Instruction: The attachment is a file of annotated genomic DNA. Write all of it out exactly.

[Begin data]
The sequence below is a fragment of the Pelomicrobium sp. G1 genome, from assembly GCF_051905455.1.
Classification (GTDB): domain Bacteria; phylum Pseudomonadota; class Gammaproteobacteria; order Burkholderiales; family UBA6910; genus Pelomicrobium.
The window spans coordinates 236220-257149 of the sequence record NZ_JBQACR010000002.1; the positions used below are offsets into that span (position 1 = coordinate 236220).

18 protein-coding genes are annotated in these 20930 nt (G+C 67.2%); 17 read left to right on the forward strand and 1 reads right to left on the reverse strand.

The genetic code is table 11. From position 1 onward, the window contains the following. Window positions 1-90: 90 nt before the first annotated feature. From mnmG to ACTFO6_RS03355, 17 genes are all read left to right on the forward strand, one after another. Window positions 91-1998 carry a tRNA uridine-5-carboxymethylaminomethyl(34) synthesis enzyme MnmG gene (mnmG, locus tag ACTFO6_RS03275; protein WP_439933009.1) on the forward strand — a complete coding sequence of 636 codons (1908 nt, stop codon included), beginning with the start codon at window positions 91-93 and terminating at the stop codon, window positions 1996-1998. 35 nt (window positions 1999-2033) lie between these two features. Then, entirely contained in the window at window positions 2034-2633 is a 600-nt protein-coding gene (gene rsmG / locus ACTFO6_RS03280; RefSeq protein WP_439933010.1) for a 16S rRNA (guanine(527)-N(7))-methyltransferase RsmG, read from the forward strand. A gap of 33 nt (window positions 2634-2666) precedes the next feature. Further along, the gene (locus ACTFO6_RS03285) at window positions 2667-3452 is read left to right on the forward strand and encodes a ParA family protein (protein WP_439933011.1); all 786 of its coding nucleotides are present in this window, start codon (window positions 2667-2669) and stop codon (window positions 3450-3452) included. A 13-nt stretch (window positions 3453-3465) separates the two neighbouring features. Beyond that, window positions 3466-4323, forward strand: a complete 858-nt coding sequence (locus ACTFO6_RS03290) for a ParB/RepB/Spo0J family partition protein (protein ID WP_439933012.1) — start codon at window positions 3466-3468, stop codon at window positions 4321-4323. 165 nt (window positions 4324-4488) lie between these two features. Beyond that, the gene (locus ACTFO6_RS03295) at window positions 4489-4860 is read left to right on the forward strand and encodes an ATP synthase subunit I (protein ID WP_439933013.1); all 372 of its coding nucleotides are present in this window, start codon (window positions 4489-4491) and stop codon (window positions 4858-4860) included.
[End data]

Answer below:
The sequence below is a fragment of the Pelomicrobium sp. G1 genome, from assembly GCF_051905455.1.
Classification (GTDB): domain Bacteria; phylum Pseudomonadota; class Gammaproteobacteria; order Burkholderiales; family UBA6910; genus Pelomicrobium.
The window spans coordinates 236220-257149 of the sequence record NZ_JBQACR010000002.1; the positions used below are offsets into that span (position 1 = coordinate 236220).

18 protein-coding genes are annotated in these 20930 nt (G+C 67.2%); 17 read left to right on the forward strand and 1 reads right to left on the reverse strand.

The genetic code is table 11. From position 1 onward, the window contains the following. Window positions 1-90: 90 nt before the first annotated feature. From mnmG to ACTFO6_RS03355, 17 genes are all read left to right on the forward strand, one after another. Window positions 91-1998 carry a tRNA uridine-5-carboxymethylaminomethyl(34) synthesis enzyme MnmG gene (mnmG, locus tag ACTFO6_RS03275; protein WP_439933009.1) on the forward strand — a complete coding sequence of 636 codons (1908 nt, stop codon included), beginning with the start codon at window positions 91-93 and terminating at the stop codon, window positions 1996-1998. 35 nt (window positions 1999-2033) lie between these two features. Then, entirely contained in the window at window positions 2034-2633 is a 600-nt protein-coding gene (gene rsmG / locus ACTFO6_RS03280; RefSeq protein WP_439933010.1) for a 16S rRNA (guanine(527)-N(7))-methyltransferase RsmG, read from the forward strand. A gap of 33 nt (window positions 2634-2666) precedes the next feature. Further along, the gene (locus ACTFO6_RS03285) at window positions 2667-3452 is read left to right on the forward strand and encodes a ParA family protein (protein WP_439933011.1); all 786 of its coding nucleotides are present in this window, start codon (window positions 2667-2669) and stop codon (window positions 3450-3452) included. A 13-nt stretch (window positions 3453-3465) separates the two neighbouring features. Beyond that, window positions 3466-4323, forward strand: a complete 858-nt coding sequence (locus ACTFO6_RS03290) for a ParB/RepB/Spo0J family partition protein (protein ID WP_439933012.1) — start codon at window positions 3466-3468, stop codon at window positions 4321-4323. 165 nt (window positions 4324-4488) lie between these two features. Beyond that, the gene (locus ACTFO6_RS03295) at window positions 4489-4860 is read left to right on the forward strand and encodes an ATP synthase subunit I (protein ID WP_439933013.1); all 372 of its coding nucleotides are present in this window, start codon (window positions 4489-4491) and stop codon (window positions 4858-4860) included.